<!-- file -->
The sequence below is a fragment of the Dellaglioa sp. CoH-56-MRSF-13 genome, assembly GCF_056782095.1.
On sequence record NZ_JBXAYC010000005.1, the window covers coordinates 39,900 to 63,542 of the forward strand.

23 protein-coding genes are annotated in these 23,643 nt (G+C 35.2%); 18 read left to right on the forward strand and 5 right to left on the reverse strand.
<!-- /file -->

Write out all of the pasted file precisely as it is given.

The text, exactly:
The sequence below is a fragment of the Dellaglioa sp. CoH-56-MRSF-13 genome, assembly GCF_056782095.1.
On sequence record NZ_JBXAYC010000005.1, the window covers coordinates 39,900 to 63,542 of the forward strand.

23 protein-coding genes are annotated in these 23,643 nt (G+C 35.2%); 18 read left to right on the forward strand and 5 right to left on the reverse strand.